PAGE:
orc sorcerer casting ice storm on a roc in dnd

How to Use Ice Storm in 5e

Here are a few ways to use Ice Storm in DnD 5e:

  1. Slow down flyers. Ice Storm is one of the only spells or abilities in 5e that can cause difficult terrain for flying creatures (Storm Sphere is another). That’s useful as heck for cutting the movement speed of (usually quick) flying creatures like dragons or the slower ones, like beholders or mephits.

  2. Kite a group of fast enemies. Ice Storm’s huge range, big area of effect, and short-term slow make it ideal for hit-and-run tactics against large groups of enemies. Even one round of half movement speed is pretty great for putting distance between your party and the foes they face.

    This tactic is best employed against enemies who don’t have access to ranged attacks and alongside a party that favors ranged combat over melee fighting (sorry, Barbarians).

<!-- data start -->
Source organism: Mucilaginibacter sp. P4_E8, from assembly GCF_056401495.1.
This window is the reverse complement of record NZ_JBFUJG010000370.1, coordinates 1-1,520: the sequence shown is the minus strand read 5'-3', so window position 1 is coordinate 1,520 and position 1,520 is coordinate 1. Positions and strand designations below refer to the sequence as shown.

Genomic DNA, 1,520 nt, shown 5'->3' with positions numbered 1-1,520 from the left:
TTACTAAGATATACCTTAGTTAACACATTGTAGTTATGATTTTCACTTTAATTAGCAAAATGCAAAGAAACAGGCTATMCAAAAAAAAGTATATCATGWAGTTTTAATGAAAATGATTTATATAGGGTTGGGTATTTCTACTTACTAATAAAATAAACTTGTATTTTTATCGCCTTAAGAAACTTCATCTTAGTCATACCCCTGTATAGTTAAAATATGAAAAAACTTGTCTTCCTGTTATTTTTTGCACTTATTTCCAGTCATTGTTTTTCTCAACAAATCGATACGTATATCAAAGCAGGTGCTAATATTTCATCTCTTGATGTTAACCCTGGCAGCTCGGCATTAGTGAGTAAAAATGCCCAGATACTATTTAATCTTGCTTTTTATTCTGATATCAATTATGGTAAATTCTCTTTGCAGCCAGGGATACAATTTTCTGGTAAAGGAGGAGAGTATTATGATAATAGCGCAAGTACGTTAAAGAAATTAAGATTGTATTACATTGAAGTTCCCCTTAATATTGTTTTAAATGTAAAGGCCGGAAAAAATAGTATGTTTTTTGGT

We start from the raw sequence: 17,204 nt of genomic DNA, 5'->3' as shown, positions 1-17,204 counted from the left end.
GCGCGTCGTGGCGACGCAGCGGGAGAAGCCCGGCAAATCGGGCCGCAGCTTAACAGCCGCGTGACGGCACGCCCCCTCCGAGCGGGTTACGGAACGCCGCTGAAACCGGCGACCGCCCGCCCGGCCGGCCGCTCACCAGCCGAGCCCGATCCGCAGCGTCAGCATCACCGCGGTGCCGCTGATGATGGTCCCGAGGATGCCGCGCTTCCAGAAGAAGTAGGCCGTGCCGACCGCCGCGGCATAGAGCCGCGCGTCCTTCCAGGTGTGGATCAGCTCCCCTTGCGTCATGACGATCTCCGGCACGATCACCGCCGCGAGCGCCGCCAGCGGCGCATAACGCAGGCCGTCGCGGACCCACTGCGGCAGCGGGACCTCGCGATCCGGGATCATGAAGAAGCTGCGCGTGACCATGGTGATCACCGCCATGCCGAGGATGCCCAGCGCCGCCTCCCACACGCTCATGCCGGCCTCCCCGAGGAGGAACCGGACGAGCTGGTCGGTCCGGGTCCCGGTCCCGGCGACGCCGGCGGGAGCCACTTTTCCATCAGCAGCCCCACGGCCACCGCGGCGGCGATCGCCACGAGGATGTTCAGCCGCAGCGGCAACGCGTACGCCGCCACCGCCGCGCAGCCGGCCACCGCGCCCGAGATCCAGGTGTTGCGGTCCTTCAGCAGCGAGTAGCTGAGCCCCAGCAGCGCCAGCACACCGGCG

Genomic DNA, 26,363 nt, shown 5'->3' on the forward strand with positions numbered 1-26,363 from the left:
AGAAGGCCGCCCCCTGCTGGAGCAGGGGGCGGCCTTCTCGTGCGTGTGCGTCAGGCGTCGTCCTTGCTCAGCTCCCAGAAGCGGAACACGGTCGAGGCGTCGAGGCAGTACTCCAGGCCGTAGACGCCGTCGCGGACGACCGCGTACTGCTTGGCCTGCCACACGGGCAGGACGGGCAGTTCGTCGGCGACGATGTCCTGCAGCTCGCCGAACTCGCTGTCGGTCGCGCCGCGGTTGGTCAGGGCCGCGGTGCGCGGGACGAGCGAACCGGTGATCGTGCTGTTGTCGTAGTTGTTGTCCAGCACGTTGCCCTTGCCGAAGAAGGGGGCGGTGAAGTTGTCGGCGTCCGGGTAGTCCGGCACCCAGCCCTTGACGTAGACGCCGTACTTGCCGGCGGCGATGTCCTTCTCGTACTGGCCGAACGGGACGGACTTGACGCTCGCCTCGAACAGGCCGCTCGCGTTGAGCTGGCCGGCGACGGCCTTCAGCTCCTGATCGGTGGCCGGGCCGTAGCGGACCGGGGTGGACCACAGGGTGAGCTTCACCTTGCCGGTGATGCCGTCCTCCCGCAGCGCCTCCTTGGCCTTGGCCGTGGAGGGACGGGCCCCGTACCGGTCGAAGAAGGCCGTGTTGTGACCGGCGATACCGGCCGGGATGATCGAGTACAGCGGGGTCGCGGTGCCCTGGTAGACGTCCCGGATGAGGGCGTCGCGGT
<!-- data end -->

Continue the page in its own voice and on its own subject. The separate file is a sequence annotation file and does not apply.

3. Use it in multi-level environments. Even when there aren’t any flyers in the mix, Ice Storm shines more when there are multiple levels all sporting enemies. That’s where its 40-foot vertical range wins out against something like Fireball, which is a 20-foot-radius sphere.

  4. Communicate with allies. As pointed out above, Ice Storm is best when you’re actively running away from your targets. Let your party know how you plan to use Ice Storm, so they don’t go charging in after you use it, negating its main utility.

    On a more basic level, make sure to look out for friendly fire — Ice Storm hurts ALL creatures in its area of effect, allies as well as enemies.

What Are the Rules for Ice Storm in 5e?

The rules for Ice Storm in DnD 5e are as follows:

  • Ice Storm can be cast underwater. Nothing in the spell’s description forbids it from being cast underwater, so it can be. Plus, we got confirmation from one of DnD 5e’s designers, Mike Mearls, that this is the case on Sage Advice.

  • Ice Storm creates difficult terrain in the air. Not just the ground.